4
$\begingroup$

How do I find the norm $\|T\|$ of T: $\mathbb{R}^3 \rightarrow \mathbb{R}^3$ is defined by $T(x) := Ax$, where $A:= \begin{pmatrix} 0 & 2 & 0 \\ 1 & 0 & 0 \\ 0 & 0 & 3 \end{pmatrix} $.

I was thinking of writing $T(x_1,x_2,x_3)=(2x_2,x_1,3x_3)$ and then $\|T\|$ =$((2x_2)^2+(x_1)^2+(3x_3)^2))^{1/2}$.

Do I find $\|T\|$ like this or not?

$\endgroup$
  • 2
    $\begingroup$ there are several different norms on $\mathbb{R}^9$ you can use. Which one do you want to compute? $\endgroup$ – demitau Jun 23 '15 at 12:28
2
$\begingroup$

No. By definition $$\|T\|_{2\to2} = \max_{\|x\|_2 = 1} \|Tx\|_2$$ Now this special operator norm can be found by taking the square root of the largest eigenvalue of $T^H T$.

In this case, since $T$ is a permutation of a diagonal matrix, you can simply read it off as $3$.

$\endgroup$
  • $\begingroup$ I did not quite get it @AlexR and it seems more like an algebra then analysis solution $\endgroup$ – abcdef Jun 23 '15 at 12:26
  • $\begingroup$ @user123 Well, the spectral norm is defined as I said and it's the naturally induced norm. Maybe you are supposed to find the Frobenius norm $\|T\|_F$? Also it would help me if you say what part you don't understand so I can try to clarify. $\endgroup$ – AlexR Jun 23 '15 at 12:28
1
$\begingroup$

First, $\|T\|$ is a single number describing the size of the $3\times3$ matrix. It cannot depend on any coordinate $x_1,x_2,x_3$. You can solve the problem by writing $|T(x)|=((2x_2)^2+(x_1)^2+(3x_3)^2))^{1/2}$ and playing with that, but let me give a more elaborate answer.

There are several possible norms you could use on the space of $3\times3$ matrices, and all of them are comparable to each other. I assume you mean the operator norm, defined by $$ \|T\| = \max_{|x|=1}|Tx|. $$ There are many equivalent definitions out there. (Usually the definition is given with the supremum rather than the maximum, but for a linear map between finite dimensional spaces the maximum is always reached.) I also assume that you use the standard Euclidean norm for the vectors.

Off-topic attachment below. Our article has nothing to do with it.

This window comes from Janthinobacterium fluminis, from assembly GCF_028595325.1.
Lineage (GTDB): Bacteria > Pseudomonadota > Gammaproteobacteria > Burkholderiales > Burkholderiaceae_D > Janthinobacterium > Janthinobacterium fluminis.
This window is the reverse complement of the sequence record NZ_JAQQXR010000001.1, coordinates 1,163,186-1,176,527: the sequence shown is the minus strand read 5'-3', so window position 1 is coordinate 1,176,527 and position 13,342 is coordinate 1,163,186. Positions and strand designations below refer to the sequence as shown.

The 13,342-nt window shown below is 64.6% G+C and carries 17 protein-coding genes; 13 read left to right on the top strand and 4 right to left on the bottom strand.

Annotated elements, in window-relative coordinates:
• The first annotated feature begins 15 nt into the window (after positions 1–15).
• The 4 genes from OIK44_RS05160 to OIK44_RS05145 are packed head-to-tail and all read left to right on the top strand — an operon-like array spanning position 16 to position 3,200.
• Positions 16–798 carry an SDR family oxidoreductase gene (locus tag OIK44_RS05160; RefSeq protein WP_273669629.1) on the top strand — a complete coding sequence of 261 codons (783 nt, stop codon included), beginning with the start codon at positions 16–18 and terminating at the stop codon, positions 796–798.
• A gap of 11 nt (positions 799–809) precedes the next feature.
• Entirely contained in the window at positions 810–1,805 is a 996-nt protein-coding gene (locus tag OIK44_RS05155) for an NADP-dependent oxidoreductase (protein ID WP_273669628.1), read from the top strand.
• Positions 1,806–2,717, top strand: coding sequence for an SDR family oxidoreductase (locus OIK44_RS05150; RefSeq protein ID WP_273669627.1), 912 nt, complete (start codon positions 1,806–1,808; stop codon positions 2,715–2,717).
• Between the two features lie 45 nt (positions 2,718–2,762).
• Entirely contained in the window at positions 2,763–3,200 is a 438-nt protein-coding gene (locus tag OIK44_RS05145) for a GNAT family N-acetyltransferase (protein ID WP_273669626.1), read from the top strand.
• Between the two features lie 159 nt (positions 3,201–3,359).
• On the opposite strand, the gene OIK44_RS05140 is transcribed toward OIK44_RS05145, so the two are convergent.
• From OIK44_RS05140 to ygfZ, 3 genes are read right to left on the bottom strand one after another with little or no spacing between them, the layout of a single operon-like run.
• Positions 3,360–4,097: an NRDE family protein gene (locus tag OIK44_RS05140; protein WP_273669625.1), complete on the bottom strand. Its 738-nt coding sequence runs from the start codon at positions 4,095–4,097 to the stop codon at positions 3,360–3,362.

You could just take this constrained optimization problem and try to solve it, but there is a simpler way. Instead of just stating the result, let me explain how to find it. Your matrix is so simple that one could solve the problem faster with a different method, but a method that works just as easily for any $3\times3$ matrix might be more enlightening.

From the definition one sees that $$ \|T\|^2 = \max_{|x|=1}|Tx|^2 = \max_{|x|=1}\langle x,T^\dagger Tx\rangle, $$ where ${}^\dagger$ stands for transpose. (The same argument goes through in the complex case as well if you use the conjugate transpose.) The matrix $T^\dagger T$ is symmetric, so it can be orthogonally diagonalized. Orthogonal transformations don't change norms of the vectors and therefore they don't change the operator norms of matrices. Changing the basis suitably, we can assume $T^\dagger T$ to be diagonal, say $\text{diag}(a,b,c)$. Now $$ \langle x,T^\dagger Tx\rangle = ax_1^2+bx_2^2+cx_3^2 $$ and we have $x_1^2+x_2^2+x_3^2=1$. I hope it is clear enough now that $\|T\|^2$ is the largest eigenvalue of $T^\dagger T$. Therefore $\|T\|$ is the square root of the largest eigenvalue of $T^\dagger T$.

In your case we have $T^\dagger T=\text{diag}(1,4,9)$. The largest eigenvalue of this is 9, so $\|T\|=3$.

I will leave it as an exercise to check that if the columns of $T$ are orthogonal (as they now are), then $T^\dagger T$ is diagonal and the eigenvalues are the squared norms of the column vectors. Therefore $\|T\|$ is simply the largest norm of the column vectors. Your matrix has orthogonal columns, so $\|T\|=3$.

Note: I identified $A$ with $T$ in my notation above and considered $x$ to be a column vector. If you find this confusing, let me know and I can try to make a distinction between $A$ and $T$.

$\endgroup$

Your Answer

By clicking “Post Your Answer”, you agree to our terms of service, privacy policy and cookie policy

Not the answer you're looking for? Browse other questions tagged or ask your own question.